What Can We Learn From MKA Students’ Recent Sexist Blunders?

by Sarah Finn

In a special meeting held for seniors in mid-September, a gender issue was raised that left many girls and guys uncomfortable. In this meeting, students were informed that a Facebook group had been established last year by current senior boys, in which current senior girls were ranked based on attractiveness. After sharing this information, Mrs. Branigan stated her disappointment and her decision to not research any further into the group’s creators, as so many people were involved. For most seniors, the meeting was not the end of the discussion.

That night, I had a conversation about the rankings group with two friends, one male and one female. (The male friend was a member of the Facebook rankings group, though he never posted in it.) Our conversation began with my female friend and me discussing our initial shock about the existence of such a groupand our mutual fear that the list would be published and seen by girls. However, the discussion gradually became more personal, as we recognized that the list reminded us of something deeper.

My female friend and I started talking about the sexual harassment to which we had both become accustomed outside of school. We talked about things we had never shared before because we never really thought they were worth talking about, such as being honked at by strange men every time we go out for runs and getting heckled and hollered at by older men in public. We admitted that we both felt like targets every time we stepped outside.

After our conversation, my female friend and I realized that the Facebook rankings group brought the outside world in. Being ranked by men and feeling constantly subordinate and vulnerable were not new for us, nor were they new for most girls our age. We feel this sexism when men turn their heads around to watch us walk down a street. We feel it when men look at our bodies instead of our faces. I felt it when I was eleven  (cont’d on p. 3)      years old and a strange man groped me at a Yankees game. But this was the first time we felt this way at MKA, a place where we felt sheltered from that kind of treatment. A place where it was okay for us to have our guards down, because we trusted that we were being respected.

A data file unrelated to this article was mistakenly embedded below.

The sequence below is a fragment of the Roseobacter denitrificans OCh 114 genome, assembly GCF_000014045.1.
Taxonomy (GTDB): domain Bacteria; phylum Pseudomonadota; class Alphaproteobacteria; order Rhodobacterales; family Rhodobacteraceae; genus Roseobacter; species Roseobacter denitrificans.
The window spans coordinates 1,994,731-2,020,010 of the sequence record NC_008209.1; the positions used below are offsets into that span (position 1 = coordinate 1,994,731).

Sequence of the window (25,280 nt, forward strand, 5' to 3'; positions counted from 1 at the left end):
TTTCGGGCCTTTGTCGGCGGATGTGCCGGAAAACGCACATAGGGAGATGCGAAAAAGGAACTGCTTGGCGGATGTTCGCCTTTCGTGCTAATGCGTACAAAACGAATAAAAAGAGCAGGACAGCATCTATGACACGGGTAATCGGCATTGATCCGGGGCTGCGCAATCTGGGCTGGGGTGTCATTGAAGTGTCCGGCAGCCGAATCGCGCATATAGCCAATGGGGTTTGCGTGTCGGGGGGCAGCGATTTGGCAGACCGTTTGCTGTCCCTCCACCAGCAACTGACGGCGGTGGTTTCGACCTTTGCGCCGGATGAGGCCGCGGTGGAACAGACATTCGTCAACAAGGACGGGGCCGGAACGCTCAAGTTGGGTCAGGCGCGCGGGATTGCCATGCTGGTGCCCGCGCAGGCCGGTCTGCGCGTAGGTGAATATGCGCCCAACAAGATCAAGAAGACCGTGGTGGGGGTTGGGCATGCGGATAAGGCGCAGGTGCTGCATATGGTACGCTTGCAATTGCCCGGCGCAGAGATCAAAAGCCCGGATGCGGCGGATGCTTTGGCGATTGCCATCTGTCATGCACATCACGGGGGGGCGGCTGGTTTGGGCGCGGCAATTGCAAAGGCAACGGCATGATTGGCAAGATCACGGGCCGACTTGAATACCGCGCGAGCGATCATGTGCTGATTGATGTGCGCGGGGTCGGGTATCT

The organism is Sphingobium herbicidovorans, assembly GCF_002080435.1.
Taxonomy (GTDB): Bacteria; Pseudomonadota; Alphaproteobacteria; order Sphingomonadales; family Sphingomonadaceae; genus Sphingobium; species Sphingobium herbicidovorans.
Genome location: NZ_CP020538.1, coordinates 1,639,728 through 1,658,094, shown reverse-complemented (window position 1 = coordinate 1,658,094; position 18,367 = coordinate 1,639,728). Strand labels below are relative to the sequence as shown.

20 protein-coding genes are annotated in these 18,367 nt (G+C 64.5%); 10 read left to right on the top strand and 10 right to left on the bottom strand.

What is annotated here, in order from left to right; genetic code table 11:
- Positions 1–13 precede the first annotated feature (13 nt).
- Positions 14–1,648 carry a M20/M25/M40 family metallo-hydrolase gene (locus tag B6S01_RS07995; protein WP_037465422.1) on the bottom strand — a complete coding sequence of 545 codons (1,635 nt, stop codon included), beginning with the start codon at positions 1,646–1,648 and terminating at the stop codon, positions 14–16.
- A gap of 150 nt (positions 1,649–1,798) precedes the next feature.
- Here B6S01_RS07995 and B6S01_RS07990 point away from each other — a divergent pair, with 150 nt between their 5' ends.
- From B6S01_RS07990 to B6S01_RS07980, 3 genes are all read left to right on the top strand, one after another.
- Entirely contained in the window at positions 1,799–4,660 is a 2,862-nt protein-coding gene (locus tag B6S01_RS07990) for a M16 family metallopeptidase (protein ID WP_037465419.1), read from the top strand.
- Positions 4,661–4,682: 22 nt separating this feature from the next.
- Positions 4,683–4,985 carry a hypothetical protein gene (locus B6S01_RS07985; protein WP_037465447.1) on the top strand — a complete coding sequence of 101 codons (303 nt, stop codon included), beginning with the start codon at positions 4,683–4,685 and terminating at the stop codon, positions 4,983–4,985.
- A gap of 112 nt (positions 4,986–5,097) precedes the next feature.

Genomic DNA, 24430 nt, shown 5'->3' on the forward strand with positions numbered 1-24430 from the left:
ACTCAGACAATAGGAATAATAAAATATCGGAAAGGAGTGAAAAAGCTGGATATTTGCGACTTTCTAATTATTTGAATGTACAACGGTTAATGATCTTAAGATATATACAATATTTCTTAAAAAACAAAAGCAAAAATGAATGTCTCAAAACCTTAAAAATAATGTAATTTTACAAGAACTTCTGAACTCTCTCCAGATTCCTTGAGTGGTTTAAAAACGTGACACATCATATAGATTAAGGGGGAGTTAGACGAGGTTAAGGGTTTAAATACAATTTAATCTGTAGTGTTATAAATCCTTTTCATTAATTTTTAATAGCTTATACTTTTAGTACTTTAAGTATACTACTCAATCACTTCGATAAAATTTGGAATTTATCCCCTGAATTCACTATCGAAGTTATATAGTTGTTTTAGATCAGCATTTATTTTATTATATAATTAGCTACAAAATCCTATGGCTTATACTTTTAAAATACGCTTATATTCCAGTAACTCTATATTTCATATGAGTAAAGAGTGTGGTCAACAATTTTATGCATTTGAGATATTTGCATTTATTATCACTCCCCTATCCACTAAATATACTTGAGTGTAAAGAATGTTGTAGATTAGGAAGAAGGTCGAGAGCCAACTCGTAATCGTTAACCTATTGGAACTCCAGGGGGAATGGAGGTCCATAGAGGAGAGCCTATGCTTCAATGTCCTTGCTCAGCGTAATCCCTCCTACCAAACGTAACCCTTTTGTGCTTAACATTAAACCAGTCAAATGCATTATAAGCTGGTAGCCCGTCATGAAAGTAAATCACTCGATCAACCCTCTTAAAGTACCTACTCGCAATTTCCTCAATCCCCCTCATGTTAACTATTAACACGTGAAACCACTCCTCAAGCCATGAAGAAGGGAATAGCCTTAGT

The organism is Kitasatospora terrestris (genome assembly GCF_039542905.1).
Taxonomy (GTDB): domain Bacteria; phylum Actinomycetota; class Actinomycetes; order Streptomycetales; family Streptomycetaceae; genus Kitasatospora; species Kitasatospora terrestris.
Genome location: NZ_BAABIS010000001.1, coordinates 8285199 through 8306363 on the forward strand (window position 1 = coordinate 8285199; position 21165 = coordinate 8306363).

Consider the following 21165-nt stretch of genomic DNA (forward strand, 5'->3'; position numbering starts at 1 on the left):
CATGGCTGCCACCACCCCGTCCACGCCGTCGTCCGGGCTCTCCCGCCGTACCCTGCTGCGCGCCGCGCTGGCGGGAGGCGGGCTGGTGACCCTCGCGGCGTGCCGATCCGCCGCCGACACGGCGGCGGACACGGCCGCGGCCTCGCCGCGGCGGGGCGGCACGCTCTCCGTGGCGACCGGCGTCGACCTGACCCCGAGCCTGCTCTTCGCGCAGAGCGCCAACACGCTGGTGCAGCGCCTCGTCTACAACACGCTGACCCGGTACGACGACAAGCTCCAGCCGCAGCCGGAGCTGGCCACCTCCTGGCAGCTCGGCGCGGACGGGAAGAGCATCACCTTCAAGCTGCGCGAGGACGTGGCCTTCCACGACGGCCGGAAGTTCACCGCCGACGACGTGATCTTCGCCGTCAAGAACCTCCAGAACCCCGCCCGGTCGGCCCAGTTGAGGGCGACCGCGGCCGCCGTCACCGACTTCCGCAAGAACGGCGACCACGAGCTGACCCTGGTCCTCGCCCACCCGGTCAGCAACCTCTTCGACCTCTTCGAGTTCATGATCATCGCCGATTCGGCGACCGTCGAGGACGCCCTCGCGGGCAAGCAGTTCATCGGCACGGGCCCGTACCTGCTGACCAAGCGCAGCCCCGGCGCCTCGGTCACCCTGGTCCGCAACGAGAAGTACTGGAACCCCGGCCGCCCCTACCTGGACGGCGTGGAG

While the Facebook group did not physically or even verbally harass senior girls, we were being objectified and disrespected, and instead of by strangers, it was by our friends and classmates.

I did not and I still do not believe that friends of mine in this group, some of whom made this list, only saw me as a number, or an object of comparison. And I definitely do not believe that the boys who started this group are bad people, or equal to creepy predators. However, I do think that the group itself reveals an ignorance regarding the treatment of women in society.

I believe that the mistake of this Facebook group can and will be a learning experience for some of the boys in the senior class. As this is our last year together in high school, I have faith that we will recover communally from this blunder.

While it was an unfortunate way for the year to begin, especially given that the diversity theme for this year is gender, I believe that this incident gives girls the opportunity to have discussions, like my friend and I had. Girls, and I include myself in this, do not speak up enough, or maybe we’re not encouraged to speak up enough, about how we are made to feel in public.

Senior girls have been facing “women’s issues” since their pre-teen years, and yet they have been forbidden to talk about them. Now is the opportunity, and I hope that the senior boys will listen so they can become respectful men.


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